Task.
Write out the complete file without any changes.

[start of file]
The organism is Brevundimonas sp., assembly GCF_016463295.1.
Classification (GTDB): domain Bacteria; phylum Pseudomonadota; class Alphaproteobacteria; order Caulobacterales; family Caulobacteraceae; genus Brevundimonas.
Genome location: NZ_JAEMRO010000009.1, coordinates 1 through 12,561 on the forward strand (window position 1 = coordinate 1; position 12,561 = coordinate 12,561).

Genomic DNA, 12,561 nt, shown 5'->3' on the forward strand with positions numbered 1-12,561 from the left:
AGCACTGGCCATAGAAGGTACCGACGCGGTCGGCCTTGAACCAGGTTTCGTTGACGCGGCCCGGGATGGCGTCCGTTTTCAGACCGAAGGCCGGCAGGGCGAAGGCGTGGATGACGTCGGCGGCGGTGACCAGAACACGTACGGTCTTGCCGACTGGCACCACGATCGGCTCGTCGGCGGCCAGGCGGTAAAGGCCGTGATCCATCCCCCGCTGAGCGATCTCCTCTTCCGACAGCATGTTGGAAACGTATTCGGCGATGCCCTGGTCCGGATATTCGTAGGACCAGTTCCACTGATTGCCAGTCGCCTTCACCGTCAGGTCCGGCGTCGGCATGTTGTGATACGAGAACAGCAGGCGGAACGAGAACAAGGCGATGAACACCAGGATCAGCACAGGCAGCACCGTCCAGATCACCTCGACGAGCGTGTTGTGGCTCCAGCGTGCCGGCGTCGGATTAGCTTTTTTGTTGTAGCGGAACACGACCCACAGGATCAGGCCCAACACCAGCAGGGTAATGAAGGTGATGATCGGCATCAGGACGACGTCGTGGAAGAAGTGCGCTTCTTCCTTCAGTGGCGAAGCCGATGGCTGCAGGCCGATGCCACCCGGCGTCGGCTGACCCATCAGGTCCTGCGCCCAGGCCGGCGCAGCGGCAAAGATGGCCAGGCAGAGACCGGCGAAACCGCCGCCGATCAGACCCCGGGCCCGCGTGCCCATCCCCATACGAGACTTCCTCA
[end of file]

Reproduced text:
The organism is Brevundimonas sp., assembly GCF_016463295.1.
Classification (GTDB): domain Bacteria; phylum Pseudomonadota; class Alphaproteobacteria; order Caulobacterales; family Caulobacteraceae; genus Brevundimonas.
Genome location: NZ_JAEMRO010000009.1, coordinates 1 through 12,561 on the forward strand (window position 1 = coordinate 1; position 12,561 = coordinate 12,561).

Genomic DNA, 12,561 nt, shown 5'->3' on the forward strand with positions numbered 1-12,561 from the left:
AGCACTGGCCATAGAAGGTACCGACGCGGTCGGCCTTGAACCAGGTTTCGTTGACGCGGCCCGGGATGGCGTCCGTTTTCAGACCGAAGGCCGGCAGGGCGAAGGCGTGGATGACGTCGGCGGCGGTGACCAGAACACGTACGGTCTTGCCGACTGGCACCACGATCGGCTCGTCGGCGGCCAGGCGGTAAAGGCCGTGATCCATCCCCCGCTGAGCGATCTCCTCTTCCGACAGCATGTTGGAAACGTATTCGGCGATGCCCTGGTCCGGATATTCGTAGGACCAGTTCCACTGATTGCCAGTCGCCTTCACCGTCAGGTCCGGCGTCGGCATGTTGTGATACGAGAACAGCAGGCGGAACGAGAACAAGGCGATGAACACCAGGATCAGCACAGGCAGCACCGTCCAGATCACCTCGACGAGCGTGTTGTGGCTCCAGCGTGCCGGCGTCGGATTAGCTTTTTTGTTGTAGCGGAACACGACCCACAGGATCAGGCCCAACACCAGCAGGGTAATGAAGGTGATGATCGGCATCAGGACGACGTCGTGGAAGAAGTGCGCTTCTTCCTTCAGTGGCGAAGCCGATGGCTGCAGGCCGATGCCACCCGGCGTCGGCTGACCCATCAGGTCCTGCGCCCAGGCCGGCGCAGCGGCAAAGATGGCCAGGCAGAGACCGGCGAAACCGCCGCCGATCAGACCCCGGGCCCGCGTGCCCATCCCCATACGAGACTTCCTCA